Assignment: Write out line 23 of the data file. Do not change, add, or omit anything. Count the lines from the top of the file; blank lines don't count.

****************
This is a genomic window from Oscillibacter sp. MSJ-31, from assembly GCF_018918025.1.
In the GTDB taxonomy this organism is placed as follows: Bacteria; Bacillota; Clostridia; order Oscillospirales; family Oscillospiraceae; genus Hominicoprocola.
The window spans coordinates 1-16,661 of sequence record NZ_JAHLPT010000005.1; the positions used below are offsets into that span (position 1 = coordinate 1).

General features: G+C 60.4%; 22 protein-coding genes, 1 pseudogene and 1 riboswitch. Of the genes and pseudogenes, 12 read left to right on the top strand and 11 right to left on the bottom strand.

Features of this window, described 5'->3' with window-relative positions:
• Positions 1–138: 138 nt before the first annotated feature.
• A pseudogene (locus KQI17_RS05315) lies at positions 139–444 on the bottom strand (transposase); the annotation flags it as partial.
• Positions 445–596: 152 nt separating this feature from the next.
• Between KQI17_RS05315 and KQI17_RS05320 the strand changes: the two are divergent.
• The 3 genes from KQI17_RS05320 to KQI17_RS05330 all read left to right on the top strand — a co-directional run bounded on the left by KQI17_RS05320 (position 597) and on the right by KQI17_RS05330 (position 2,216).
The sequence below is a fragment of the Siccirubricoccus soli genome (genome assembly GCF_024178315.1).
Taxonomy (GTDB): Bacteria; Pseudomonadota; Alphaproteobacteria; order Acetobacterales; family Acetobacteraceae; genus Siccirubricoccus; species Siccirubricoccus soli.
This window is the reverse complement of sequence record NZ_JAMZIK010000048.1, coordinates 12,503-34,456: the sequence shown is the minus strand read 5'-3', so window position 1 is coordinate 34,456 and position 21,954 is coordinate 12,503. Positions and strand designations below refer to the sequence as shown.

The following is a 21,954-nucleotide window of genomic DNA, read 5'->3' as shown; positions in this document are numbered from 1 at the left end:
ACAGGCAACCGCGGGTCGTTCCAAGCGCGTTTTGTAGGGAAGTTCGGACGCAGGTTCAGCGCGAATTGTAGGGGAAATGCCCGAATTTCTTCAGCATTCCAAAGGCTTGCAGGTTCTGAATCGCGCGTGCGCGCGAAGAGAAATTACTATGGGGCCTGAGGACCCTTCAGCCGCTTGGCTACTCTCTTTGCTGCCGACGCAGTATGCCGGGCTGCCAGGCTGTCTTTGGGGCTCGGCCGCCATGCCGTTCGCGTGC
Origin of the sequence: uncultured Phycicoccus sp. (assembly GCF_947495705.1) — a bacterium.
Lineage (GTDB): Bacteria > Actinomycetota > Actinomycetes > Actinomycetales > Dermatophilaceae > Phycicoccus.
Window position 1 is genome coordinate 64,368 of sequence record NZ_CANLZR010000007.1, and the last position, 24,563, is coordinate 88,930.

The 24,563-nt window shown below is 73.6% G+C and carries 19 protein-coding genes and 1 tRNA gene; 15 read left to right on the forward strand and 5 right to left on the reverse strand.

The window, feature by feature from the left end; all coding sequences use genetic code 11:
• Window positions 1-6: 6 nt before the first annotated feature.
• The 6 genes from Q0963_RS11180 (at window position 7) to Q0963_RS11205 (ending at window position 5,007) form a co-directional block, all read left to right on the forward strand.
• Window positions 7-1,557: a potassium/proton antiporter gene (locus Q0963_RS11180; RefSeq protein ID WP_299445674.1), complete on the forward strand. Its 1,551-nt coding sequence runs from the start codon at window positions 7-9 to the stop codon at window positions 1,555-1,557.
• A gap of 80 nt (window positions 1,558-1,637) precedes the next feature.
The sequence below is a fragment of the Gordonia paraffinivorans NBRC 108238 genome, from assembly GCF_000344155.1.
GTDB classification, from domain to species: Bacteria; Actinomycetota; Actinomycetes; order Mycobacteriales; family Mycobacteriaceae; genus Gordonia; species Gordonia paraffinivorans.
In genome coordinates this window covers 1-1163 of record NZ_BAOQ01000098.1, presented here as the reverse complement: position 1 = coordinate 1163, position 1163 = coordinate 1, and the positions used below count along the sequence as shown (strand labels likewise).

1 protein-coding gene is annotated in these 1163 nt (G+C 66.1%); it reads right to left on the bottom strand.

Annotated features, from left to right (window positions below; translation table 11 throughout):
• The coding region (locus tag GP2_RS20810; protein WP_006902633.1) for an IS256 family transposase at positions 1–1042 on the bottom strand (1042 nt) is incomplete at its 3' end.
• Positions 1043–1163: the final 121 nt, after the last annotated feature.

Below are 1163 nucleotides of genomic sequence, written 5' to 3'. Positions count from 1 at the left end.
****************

• Window positions 7-1,557: a potassium/proton antiporter gene (locus Q0963_RS11180; RefSeq protein ID WP_299445674.1), complete on the forward strand. Its 1,551-nt coding sequence runs from the start codon at window positions 7-9 to the stop codon at window positions 1,555-1,557.